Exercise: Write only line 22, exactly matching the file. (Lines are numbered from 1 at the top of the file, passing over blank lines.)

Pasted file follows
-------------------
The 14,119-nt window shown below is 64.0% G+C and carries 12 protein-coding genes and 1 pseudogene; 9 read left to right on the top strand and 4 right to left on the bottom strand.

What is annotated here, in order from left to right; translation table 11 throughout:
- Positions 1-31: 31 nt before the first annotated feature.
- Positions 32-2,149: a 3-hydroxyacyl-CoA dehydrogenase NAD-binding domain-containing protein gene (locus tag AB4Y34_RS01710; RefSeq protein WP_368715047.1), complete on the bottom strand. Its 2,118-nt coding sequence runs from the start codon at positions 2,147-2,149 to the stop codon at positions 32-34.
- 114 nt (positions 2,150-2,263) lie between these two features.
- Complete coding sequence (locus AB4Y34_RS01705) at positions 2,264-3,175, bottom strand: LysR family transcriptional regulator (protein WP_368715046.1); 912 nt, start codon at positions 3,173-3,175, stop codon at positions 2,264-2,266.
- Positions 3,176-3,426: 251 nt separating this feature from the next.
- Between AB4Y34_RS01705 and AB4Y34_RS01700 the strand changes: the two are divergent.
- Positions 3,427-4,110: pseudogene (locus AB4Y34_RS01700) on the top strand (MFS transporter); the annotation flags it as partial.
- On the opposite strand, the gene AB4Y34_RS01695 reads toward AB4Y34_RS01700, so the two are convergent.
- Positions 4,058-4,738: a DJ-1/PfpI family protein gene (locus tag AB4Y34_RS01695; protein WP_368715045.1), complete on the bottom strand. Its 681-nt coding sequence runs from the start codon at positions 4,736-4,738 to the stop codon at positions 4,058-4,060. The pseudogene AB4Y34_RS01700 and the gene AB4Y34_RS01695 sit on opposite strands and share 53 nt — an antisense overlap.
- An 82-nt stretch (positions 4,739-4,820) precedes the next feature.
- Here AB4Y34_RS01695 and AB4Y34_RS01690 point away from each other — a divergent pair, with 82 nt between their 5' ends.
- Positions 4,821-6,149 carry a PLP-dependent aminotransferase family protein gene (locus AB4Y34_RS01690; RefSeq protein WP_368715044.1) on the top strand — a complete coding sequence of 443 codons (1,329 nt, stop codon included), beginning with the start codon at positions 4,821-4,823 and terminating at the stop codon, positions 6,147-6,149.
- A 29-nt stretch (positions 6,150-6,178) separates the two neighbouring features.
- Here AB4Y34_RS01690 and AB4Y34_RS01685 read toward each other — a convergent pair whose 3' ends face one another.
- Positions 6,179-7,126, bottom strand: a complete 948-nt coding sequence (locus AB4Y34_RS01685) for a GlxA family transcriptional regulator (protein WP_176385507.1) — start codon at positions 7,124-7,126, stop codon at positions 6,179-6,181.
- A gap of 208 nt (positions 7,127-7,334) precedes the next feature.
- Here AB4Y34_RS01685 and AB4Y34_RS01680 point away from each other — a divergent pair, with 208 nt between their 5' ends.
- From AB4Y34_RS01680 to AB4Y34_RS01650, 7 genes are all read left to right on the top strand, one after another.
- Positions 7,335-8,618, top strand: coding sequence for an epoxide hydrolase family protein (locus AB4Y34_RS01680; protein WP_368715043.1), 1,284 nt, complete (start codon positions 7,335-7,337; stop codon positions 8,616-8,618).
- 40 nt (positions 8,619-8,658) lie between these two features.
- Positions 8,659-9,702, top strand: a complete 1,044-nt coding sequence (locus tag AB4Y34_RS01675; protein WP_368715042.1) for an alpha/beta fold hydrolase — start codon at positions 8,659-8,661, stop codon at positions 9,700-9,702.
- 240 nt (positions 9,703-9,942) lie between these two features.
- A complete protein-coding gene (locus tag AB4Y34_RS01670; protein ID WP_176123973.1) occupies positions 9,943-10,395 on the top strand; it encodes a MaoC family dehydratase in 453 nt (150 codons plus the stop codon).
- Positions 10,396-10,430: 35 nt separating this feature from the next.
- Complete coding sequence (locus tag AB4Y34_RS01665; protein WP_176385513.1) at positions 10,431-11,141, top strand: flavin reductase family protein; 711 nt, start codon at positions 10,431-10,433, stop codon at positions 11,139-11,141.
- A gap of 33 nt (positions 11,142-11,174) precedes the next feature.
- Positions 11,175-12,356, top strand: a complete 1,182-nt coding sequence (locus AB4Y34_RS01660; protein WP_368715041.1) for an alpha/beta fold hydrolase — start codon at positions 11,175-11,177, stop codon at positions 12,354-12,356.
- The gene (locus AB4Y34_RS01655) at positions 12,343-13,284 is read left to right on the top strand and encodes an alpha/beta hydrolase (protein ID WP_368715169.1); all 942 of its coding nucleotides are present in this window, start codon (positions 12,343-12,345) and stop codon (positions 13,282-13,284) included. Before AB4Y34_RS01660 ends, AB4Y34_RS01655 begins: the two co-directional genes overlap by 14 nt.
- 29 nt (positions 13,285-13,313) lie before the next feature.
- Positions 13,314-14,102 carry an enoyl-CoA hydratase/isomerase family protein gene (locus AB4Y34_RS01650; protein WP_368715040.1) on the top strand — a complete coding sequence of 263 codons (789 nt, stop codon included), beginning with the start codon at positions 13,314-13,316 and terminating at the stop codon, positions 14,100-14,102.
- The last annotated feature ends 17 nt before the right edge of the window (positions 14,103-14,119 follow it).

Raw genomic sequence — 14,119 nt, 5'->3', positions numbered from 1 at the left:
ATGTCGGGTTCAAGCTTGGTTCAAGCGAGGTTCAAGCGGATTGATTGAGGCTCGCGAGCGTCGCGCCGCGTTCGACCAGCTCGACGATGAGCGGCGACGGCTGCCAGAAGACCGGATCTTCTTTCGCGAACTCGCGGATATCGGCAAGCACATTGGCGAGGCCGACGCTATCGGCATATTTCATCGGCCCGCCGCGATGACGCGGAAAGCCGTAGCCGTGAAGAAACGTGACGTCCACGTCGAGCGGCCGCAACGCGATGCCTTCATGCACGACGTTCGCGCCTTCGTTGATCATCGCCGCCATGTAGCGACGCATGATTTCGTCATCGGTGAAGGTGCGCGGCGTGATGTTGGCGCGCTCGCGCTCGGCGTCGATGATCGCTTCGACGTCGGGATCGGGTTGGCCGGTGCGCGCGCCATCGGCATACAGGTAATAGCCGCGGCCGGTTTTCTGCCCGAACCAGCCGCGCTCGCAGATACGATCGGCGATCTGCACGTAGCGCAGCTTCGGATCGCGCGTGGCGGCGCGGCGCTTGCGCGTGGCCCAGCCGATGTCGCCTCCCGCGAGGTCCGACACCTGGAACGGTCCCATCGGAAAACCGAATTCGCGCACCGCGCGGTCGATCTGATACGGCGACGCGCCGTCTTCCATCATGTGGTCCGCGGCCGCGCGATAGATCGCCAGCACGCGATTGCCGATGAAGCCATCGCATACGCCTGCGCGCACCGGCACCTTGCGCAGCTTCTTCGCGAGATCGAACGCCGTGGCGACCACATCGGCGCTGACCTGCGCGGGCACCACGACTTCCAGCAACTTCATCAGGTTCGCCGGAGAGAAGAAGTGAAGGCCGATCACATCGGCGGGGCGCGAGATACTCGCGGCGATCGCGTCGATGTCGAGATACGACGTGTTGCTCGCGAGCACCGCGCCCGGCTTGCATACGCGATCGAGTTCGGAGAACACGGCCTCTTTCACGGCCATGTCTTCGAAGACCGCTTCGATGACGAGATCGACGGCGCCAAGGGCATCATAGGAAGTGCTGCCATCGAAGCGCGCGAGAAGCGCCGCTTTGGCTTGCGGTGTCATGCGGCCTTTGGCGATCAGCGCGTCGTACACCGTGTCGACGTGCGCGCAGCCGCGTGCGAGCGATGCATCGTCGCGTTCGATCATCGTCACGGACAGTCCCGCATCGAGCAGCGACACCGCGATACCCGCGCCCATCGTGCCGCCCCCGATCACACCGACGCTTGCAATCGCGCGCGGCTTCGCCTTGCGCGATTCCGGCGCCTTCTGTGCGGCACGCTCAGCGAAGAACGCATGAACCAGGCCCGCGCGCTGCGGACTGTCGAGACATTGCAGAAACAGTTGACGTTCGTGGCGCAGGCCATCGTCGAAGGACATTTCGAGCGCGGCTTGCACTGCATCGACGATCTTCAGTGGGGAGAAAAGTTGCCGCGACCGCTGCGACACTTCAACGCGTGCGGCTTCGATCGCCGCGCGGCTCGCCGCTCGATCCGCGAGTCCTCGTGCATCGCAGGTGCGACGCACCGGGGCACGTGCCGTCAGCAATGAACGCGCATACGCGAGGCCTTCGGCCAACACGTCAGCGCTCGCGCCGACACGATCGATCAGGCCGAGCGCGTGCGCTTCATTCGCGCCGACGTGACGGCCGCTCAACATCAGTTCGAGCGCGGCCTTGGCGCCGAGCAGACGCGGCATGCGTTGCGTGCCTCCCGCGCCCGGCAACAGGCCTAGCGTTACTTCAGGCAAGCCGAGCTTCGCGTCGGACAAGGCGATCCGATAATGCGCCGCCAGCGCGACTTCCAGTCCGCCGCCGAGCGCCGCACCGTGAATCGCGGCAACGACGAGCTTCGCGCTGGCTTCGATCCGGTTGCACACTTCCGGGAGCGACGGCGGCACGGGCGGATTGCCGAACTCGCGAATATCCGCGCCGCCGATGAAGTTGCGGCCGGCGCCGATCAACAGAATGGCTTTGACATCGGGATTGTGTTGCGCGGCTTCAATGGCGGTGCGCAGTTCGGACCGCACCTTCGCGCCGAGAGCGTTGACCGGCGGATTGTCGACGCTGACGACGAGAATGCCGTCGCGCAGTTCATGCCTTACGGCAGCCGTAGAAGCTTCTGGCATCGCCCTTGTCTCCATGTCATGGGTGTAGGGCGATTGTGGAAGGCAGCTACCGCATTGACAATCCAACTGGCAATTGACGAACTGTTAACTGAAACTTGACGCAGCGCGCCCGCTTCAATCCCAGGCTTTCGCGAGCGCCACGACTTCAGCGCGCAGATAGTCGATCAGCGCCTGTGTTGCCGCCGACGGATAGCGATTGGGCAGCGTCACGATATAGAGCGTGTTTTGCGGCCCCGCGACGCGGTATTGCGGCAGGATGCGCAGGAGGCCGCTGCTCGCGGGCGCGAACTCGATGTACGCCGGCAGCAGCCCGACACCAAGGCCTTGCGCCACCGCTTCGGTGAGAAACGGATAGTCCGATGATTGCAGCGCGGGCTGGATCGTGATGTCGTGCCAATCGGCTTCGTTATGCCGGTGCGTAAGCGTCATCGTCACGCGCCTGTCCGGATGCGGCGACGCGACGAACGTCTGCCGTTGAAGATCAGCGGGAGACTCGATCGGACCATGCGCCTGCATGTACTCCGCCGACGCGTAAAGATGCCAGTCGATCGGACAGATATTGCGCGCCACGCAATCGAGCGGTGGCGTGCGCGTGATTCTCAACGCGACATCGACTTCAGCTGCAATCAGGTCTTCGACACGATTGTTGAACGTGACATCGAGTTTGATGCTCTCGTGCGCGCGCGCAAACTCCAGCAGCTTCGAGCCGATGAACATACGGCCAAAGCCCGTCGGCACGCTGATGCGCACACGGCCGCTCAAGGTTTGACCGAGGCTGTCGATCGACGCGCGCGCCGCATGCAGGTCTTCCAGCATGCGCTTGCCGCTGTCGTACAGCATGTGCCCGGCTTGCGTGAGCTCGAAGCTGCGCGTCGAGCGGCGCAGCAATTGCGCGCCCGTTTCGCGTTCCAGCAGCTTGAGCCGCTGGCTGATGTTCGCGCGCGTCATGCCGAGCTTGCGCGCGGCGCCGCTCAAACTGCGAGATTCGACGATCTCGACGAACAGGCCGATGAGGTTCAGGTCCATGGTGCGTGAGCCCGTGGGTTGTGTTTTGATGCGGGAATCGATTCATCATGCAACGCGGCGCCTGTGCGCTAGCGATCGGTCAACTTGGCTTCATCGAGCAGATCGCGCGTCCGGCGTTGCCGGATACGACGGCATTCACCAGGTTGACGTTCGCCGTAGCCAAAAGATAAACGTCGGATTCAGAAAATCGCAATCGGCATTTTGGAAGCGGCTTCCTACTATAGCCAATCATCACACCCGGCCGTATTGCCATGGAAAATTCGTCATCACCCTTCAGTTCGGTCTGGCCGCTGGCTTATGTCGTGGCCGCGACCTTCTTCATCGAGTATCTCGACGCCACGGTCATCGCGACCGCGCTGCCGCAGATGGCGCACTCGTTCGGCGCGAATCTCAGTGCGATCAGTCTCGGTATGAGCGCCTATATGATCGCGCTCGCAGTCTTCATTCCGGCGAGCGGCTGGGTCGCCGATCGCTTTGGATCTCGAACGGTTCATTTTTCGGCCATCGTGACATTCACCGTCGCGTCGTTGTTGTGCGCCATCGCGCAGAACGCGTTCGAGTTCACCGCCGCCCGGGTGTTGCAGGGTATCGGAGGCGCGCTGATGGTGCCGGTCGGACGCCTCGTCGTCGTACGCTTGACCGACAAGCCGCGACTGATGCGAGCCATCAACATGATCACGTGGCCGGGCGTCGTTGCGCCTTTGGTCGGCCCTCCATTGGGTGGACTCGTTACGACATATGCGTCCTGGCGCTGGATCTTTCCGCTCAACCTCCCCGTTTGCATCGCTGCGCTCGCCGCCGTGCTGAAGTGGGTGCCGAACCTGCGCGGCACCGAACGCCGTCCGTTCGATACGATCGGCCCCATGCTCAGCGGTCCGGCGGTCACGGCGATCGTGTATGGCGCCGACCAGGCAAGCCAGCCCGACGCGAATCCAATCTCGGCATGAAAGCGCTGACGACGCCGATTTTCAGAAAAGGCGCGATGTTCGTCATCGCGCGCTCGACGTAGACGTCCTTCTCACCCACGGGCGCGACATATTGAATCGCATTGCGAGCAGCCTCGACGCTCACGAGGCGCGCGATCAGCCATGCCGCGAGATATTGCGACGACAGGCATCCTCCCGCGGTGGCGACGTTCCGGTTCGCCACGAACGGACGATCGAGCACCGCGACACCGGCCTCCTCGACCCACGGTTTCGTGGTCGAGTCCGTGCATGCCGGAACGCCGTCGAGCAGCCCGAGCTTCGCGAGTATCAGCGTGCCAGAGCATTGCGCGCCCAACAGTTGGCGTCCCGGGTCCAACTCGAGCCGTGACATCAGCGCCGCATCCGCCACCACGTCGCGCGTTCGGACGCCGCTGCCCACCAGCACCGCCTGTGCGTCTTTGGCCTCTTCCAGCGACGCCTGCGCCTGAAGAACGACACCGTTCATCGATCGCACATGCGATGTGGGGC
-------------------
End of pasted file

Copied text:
- 40 nt (positions 8,619-8,658) lie between these two features.